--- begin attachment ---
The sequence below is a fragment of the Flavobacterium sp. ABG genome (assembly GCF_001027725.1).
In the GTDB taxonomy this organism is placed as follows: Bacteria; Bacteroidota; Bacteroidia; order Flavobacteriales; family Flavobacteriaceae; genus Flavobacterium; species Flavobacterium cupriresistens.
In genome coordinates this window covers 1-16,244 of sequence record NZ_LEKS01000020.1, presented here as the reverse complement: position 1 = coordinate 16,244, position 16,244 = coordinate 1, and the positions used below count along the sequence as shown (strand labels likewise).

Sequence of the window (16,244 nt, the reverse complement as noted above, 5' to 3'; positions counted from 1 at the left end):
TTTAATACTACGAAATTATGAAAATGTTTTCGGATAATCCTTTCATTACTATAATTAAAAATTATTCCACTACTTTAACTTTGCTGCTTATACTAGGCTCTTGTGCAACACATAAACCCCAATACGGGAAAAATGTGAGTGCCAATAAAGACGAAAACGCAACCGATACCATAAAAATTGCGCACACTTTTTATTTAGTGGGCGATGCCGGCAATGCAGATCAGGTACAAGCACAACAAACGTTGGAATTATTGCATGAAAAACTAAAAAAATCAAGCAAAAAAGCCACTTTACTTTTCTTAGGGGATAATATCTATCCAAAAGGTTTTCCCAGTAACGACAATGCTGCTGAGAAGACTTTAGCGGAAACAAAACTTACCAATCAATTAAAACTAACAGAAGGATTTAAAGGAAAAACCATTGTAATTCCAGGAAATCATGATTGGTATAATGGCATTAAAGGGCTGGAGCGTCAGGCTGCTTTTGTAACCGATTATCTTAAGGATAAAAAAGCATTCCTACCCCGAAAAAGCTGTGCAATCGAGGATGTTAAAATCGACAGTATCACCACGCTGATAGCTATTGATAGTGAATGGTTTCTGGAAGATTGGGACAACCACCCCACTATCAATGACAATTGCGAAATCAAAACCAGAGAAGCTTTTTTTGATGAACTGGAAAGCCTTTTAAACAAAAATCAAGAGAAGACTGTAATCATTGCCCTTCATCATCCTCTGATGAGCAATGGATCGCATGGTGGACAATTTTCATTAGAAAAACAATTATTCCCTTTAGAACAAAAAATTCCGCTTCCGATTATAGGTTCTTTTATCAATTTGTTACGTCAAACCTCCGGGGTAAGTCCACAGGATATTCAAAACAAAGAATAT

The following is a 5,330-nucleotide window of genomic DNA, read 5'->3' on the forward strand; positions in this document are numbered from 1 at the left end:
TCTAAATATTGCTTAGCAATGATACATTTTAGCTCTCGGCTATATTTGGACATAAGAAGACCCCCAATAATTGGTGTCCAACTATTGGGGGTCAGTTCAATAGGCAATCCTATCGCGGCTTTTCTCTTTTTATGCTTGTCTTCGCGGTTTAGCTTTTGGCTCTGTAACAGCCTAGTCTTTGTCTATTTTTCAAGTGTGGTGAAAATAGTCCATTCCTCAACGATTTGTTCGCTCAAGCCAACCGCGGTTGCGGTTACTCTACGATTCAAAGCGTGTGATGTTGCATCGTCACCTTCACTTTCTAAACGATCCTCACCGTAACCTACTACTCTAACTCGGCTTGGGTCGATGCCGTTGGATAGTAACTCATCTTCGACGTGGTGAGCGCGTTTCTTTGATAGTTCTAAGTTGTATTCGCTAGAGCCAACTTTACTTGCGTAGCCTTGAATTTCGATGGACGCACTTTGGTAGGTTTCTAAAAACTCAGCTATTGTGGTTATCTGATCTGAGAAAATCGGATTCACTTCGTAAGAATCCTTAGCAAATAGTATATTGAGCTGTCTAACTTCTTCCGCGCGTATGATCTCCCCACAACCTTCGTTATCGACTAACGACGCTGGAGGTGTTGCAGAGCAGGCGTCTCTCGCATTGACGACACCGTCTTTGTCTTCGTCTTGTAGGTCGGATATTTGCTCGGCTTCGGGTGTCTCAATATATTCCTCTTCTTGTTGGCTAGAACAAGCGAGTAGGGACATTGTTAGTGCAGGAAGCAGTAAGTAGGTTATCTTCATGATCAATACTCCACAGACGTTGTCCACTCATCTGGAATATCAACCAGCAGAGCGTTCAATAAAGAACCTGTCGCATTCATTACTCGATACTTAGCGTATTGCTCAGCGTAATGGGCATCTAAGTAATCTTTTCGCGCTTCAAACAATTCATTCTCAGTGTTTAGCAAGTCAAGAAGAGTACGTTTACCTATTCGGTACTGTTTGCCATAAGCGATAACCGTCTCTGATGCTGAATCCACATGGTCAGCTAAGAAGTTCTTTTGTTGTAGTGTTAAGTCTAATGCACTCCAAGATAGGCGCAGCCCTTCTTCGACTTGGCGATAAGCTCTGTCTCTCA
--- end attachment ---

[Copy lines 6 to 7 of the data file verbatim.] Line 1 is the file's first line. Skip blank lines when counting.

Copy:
The following is a 5,330-nucleotide window of genomic DNA, read 5'->3' on the forward strand; positions in this document are numbered from 1 at the left end:
TCTAAATATTGCTTAGCAATGATACATTTTAGCTCTCGGCTATATTTGGACATAAGAAGACCCCCAATAATTGGTGTCCAACTATTGGGGGTCAGTTCAATAGGCAATCCTATCGCGGCTTTTCTCTTTTTATGCTTGTCTTCGCGGTTTAGCTTTTGGCTCTGTAACAGCCTAGTCTTTGTCTATTTTTCAAGTGTGGTGAAAATAGTCCATTCCTCAACGATTTGTTCGCTCAAGCCAACCGCGGTTGCGGTTACTCTACGATTCAAAGCGTGTGATGTTGCATCGTCACCTTCACTTTCTAAACGATCCTCACCGTAACCTACTACTCTAACTCGGCTTGGGTCGATGCCGTTGGATAGTAACTCATCTTCGACGTGGTGAGCGCGTTTCTTTGATAGTTCTAAGTTGTATTCGCTAGAGCCAACTTTACTTGCGTAGCCTTGAATTTCGATGGACGCACTTTGGTAGGTTTCTAAAAACTCAGCTATTGTGGTTATCTGATCTGAGAAAATCGGATTCACTTCGTAAGAATCCTTAGCAAATAGTATATTGAGCTGTCTAACTTCTTCCGCGCGTATGATCTCCCCACAACCTTCGTTATCGACTAACGACGCTGGAGGTGTTGCAGAGCAGGCGTCTCTCGCATTGACGACACCGTCTTTGTCTTCGTCTTGTAGGTCGGATATTTGCTCGGCTTCGGGTGTCTCAATATATTCCTCTTCTTGTTGGCTAGAACAAGCGAGTAGGGACATTGTTAGTGCAGGAAGCAGTAAGTAGGTTATCTTCATGATCAATACTCCACAGACGTTGTCCACTCATCTGGAATATCAACCAGCAGAGCGTTCAATAAAGAACCTGTCGCATTCATTACTCGATACTTAGCGTATTGCTCAGCGTAATGGGCATCTAAGTAATCTTTTCGCGCTTCAAACAATTCATTCTCAGTGTTTAGCAAGTCAAGAAGAGTACGTTTACCTATTCGGTACTGTTTGCCATAAGCGATAACCGTCTCTGATGCTGAATCCACATGGTCAGCTAAGAAGTTCTTTTGTTGTAGTGTTAAGTCTAATGCACTCCAAGATAGGCGCAGCCCTTCTTCGACTTGGCGATAAGCTCTGTCTCTCA